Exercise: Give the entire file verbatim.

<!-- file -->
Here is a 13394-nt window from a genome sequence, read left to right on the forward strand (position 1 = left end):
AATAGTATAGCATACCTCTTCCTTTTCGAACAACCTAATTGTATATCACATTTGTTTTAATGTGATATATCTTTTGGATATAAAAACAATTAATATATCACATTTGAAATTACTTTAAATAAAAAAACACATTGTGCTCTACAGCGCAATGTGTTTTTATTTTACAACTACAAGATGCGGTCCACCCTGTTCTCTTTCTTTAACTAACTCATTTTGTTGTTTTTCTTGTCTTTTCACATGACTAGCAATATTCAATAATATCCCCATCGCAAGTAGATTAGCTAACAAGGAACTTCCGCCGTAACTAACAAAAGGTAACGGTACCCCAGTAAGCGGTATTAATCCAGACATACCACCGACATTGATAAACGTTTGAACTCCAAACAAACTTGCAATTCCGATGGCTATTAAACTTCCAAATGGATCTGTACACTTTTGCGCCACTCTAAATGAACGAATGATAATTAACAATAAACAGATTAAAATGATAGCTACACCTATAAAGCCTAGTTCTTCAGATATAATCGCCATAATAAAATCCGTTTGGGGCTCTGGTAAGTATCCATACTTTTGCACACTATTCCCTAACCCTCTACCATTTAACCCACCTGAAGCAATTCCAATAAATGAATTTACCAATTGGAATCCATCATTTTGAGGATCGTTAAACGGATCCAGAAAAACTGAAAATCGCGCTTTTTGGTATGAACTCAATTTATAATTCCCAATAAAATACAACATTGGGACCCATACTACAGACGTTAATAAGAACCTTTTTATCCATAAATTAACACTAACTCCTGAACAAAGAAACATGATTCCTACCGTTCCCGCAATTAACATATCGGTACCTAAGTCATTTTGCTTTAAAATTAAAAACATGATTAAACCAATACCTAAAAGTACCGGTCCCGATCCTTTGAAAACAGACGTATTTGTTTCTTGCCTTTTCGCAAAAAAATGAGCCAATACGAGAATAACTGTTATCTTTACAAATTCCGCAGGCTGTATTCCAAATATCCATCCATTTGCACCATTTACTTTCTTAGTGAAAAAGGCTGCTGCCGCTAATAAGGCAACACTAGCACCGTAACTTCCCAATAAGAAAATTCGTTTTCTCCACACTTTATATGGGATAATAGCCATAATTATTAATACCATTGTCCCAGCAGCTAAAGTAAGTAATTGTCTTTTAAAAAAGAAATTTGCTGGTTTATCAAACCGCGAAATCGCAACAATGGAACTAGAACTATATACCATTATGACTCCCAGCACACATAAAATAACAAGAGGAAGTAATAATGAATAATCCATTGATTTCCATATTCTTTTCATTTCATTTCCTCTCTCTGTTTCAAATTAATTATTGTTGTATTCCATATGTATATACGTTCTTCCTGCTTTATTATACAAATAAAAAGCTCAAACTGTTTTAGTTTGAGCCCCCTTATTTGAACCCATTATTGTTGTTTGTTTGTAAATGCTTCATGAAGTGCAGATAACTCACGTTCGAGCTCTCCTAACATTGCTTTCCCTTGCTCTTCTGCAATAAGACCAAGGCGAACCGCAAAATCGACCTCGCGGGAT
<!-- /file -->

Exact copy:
Here is a 13394-nt window from a genome sequence, read left to right on the forward strand (position 1 = left end):
AATAGTATAGCATACCTCTTCCTTTTCGAACAACCTAATTGTATATCACATTTGTTTTAATGTGATATATCTTTTGGATATAAAAACAATTAATATATCACATTTGAAATTACTTTAAATAAAAAAACACATTGTGCTCTACAGCGCAATGTGTTTTTATTTTACAACTACAAGATGCGGTCCACCCTGTTCTCTTTCTTTAACTAACTCATTTTGTTGTTTTTCTTGTCTTTTCACATGACTAGCAATATTCAATAATATCCCCATCGCAAGTAGATTAGCTAACAAGGAACTTCCGCCGTAACTAACAAAAGGTAACGGTACCCCAGTAAGCGGTATTAATCCAGACATACCACCGACATTGATAAACGTTTGAACTCCAAACAAACTTGCAATTCCGATGGCTATTAAACTTCCAAATGGATCTGTACACTTTTGCGCCACTCTAAATGAACGAATGATAATTAACAATAAACAGATTAAAATGATAGCTACACCTATAAAGCCTAGTTCTTCAGATATAATCGCCATAATAAAATCCGTTTGGGGCTCTGGTAAGTATCCATACTTTTGCACACTATTCCCTAACCCTCTACCATTTAACCCACCTGAAGCAATTCCAATAAATGAATTTACCAATTGGAATCCATCATTTTGAGGATCGTTAAACGGATCCAGAAAAACTGAAAATCGCGCTTTTTGGTATGAACTCAATTTATAATTCCCAATAAAATACAACATTGGGACCCATACTACAGACGTTAATAAGAACCTTTTTATCCATAAATTAACACTAACTCCTGAACAAAGAAACATGATTCCTACCGTTCCCGCAATTAACATATCGGTACCTAAGTCATTTTGCTTTAAAATTAAAAACATGATTAAACCAATACCTAAAAGTACCGGTCCCGATCCTTTGAAAACAGACGTATTTGTTTCTTGCCTTTTCGCAAAAAAATGAGCCAATACGAGAATAACTGTTATCTTTACAAATTCCGCAGGCTGTATTCCAAATATCCATCCATTTGCACCATTTACTTTCTTAGTGAAAAAGGCTGCTGCCGCTAATAAGGCAACACTAGCACCGTAACTTCCCAATAAGAAAATTCGTTTTCTCCACACTTTATATGGGATAATAGCCATAATTATTAATACCATTGTCCCAGCAGCTAAAGTAAGTAATTGTCTTTTAAAAAAGAAATTTGCTGGTTTATCAAACCGCGAAATCGCAACAATGGAACTAGAACTATATACCATTATGACTCCCAGCACACATAAAATAACAAGAGGAAGTAATAATGAATAATCCATTGATTTCCATATTCTTTTCATTTCATTTCCTCTCTCTGTTTCAAATTAATTATTGTTGTATTCCATATGTATATACGTTCTTCCTGCTTTATTATACAAATAAAAAGCTCAAACTGTTTTAGTTTGAGCCCCCTTATTTGAACCCATTATTGTTGTTTGTTTGTAAATGCTTCATGAAGTGCAGATAACTCACGTTCGAGCTCTCCTAACATTGCTTTCCCTTGCTCTTCTGCAATAAGACCAAGGCGAACCGCAAAATCGACCTCGCGGGAT